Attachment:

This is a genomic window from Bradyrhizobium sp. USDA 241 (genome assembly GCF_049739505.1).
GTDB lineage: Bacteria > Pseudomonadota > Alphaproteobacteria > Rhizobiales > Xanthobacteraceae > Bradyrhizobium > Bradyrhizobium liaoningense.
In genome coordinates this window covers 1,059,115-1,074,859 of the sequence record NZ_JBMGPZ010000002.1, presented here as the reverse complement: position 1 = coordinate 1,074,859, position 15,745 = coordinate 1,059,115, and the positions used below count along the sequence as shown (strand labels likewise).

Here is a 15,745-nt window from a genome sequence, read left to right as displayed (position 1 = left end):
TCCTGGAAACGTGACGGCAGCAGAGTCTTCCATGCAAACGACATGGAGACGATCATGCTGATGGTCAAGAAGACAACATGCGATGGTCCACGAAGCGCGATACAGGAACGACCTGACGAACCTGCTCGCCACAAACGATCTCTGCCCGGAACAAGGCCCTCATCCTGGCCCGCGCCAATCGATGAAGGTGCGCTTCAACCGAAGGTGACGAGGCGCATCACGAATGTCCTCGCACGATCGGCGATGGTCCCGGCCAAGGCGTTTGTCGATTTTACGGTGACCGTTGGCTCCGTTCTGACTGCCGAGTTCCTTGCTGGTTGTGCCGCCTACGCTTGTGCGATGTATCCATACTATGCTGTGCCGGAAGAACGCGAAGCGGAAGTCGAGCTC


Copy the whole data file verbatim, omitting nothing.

This is a genomic window from Bradyrhizobium sp. USDA 241 (genome assembly GCF_049739505.1).
GTDB lineage: Bacteria > Pseudomonadota > Alphaproteobacteria > Rhizobiales > Xanthobacteraceae > Bradyrhizobium > Bradyrhizobium liaoningense.
In genome coordinates this window covers 1,059,115-1,074,859 of the sequence record NZ_JBMGPZ010000002.1, presented here as the reverse complement: position 1 = coordinate 1,074,859, position 15,745 = coordinate 1,059,115, and the positions used below count along the sequence as shown (strand labels likewise).

Here is a 15,745-nt window from a genome sequence, read left to right as displayed (position 1 = left end):
TCCTGGAAACGTGACGGCAGCAGAGTCTTCCATGCAAACGACATGGAGACGATCATGCTGATGGTCAAGAAGACAACATGCGATGGTCCACGAAGCGCGATACAGGAACGACCTGACGAACCTGCTCGCCACAAACGATCTCTGCCCGGAACAAGGCCCTCATCCTGGCCCGCGCCAATCGATGAAGGTGCGCTTCAACCGAAGGTGACGAGGCGCATCACGAATGTCCTCGCACGATCGGCGATGGTCCCGGCCAAGGCGTTTGTCGATTTTACGGTGACCGTTGGCTCCGTTCTGACTGCCGAGTTCCTTGCTGGTTGTGCCGCCTACGCTTGTGCGATGTATCCATACTATGCTGTGCCGGAAGAACGCGAAGCGGAAGTCGAGCTC